The union leaders wore Teamsters jackets. The students wore toe rings.
AFL-CIO officials who are negotiating higher wages for Georgetown University support staff stood shoulder to shoulder with student activists who have spent the past week fasting in solidarity as they rallied yesterday at the college president's office.
Georgetown University student Mary Nagle speaks at a rally to support better pay for university support workers. Twenty-six students have been fasting.
(Photos Larry Morris -- The Washington Post)
Protesters, young and older, declared that Holy Week, which culminates Sunday with Easter, would be an appropriate time for the nation's oldest Catholic university to agree to pay "living wages" to service workers.
Labor leaders who met for about a half-hour with university officials reported that no progress had been made and called on the university to reach a decision by midnight tonight on demands made by the students' Living Wage Coalition.
The coalition began pressuring university officials three years ago to raise the minimum wage paid to contract janitors, food service workers and security guards.
"On Holy Thursday, if it's not decided, then the students will have adults next to them engaged in the hunger strike with them," said Joslyn N. Williams, president of the Metropolitan Washington Council of the AFL-CIO. "This is an important time. It's an important week. Sunday is Easter Sunday. We celebrate a significant resurrection. We are not prepared to wait beyond Resurrection Day."
The 26 students who have been fasting -- a hunger strike that coincides with Lent, the Christian season of sacrifice -- vowed to continue subsisting on liquids until their demands are met.
The students want the university, by July, to raise support workers' minimum hourly compensation, including pay and benefits, to a range of $13.95 to $14.93. The proposal reflects studies that were conducted by the Economic Policy Institute and Wider Opportunities for Women, District-based nonprofit organizations, and that took into account the cost of living in the District.
The university has made a counterproposal, also expressed in terms of total hourly compensation. Under its proposal, minimum compensation would increase from $11.33 an hour to $14 by 2007, a Georgetown spokeswoman said.
University officials would implement the first step by July 1, the beginning of the university's fiscal year.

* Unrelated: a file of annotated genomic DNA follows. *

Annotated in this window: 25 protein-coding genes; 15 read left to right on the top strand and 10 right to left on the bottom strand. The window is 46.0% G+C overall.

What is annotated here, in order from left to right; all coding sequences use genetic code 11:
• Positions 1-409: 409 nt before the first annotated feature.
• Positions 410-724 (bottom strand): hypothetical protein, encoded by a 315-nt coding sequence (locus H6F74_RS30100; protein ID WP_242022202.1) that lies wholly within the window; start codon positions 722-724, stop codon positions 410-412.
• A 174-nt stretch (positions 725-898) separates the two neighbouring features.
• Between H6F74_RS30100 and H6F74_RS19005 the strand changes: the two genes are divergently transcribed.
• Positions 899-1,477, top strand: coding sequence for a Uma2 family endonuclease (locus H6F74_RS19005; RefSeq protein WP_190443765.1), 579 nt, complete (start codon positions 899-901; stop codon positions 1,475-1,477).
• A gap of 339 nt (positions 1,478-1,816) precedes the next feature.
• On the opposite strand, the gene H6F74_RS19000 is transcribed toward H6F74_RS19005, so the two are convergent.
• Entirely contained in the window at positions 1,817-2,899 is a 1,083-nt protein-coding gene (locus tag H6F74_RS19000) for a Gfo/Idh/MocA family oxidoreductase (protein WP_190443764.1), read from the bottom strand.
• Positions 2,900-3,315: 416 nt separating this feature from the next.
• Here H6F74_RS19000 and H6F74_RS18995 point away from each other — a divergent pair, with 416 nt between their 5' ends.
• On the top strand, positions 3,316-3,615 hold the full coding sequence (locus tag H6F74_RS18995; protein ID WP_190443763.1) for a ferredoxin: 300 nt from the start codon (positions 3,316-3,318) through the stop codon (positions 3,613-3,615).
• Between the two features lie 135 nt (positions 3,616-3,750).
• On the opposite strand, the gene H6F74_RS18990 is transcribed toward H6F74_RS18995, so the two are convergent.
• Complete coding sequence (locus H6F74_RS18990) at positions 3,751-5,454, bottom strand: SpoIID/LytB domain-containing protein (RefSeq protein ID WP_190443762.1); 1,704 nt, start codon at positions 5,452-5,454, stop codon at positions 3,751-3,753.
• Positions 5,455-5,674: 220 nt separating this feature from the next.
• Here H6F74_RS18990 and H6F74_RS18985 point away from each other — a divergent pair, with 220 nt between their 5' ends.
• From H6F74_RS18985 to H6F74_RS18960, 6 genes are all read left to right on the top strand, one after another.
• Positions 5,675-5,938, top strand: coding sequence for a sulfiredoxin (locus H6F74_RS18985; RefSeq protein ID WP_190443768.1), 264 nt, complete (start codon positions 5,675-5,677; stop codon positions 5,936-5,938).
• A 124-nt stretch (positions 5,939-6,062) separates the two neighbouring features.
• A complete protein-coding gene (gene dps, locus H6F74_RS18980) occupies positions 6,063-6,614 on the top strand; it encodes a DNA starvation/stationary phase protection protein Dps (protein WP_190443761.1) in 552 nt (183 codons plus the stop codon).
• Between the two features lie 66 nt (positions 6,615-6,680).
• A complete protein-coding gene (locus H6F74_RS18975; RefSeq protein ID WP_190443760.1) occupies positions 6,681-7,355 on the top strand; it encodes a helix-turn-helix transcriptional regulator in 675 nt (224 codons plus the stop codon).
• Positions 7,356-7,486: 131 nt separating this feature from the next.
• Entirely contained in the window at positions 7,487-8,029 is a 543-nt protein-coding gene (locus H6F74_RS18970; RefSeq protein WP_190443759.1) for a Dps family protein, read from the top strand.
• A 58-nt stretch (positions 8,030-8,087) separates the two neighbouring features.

"We would like to agree on what that step would be, and we'd like it to be resolved as soon as possible," said Julie Green Bataille, a university spokeswoman. "We'd like it to be a conversation with students, faculty and staff . . . everyone involved in making a difference in the lives of workers that we're all trying to impact."
Support for the coalition's objective comes from many quarters. Speakers at a rally before the march to the president's office included Del. Eleanor Holmes Norton (D-D.C.), who is a professor at Georgetown's law school. The university's history faculty voted to endorse the coalition's goals, said Maurice Jackson, an assistant professor of history, standing in the jampacked hallway outside the president's office. The pay issue resonated, he said.
"All of us work. All of us have children. All of us make insurance payments," Jackson said. "We understand."
Nearby stood Maria Rivas, 60, a cleaning woman who said she holds another job so she can afford the rent on her District apartment, medications for her ailing 83-year-old father and groceries. She is employed by P&R Enterprises, which has a contract with the university and pays her $9.05 an hour, she said. Along with the other job, her total monthly take-home pay is about $600, Rivas said through a union organizer serving as an interpreter.
"It's good that the students support us, because we're very tired," Rivas said. "We work all night long. And it's not enough."
The coalition organized after Georgetown students, on study breaks, struck up conversations with library janitors. After students visited workers at home and made sure that they wanted to organize a labor movement, the living wage campaign was born, coalition member Janessa Landeck said.
"We started by talking with workers," said Landeck, 21, a nursing student who has not participated in the fast because she is breastfeeding but volunteered to monitor the vital signs of hunger strikers camped out in tents on campus. The idea of a hunger strike grew out of frustration with university officials, she said.
"The living wages issue is a moral issue, and it's a Catholic university. And in Holy Week, people are thinking about sacrifice."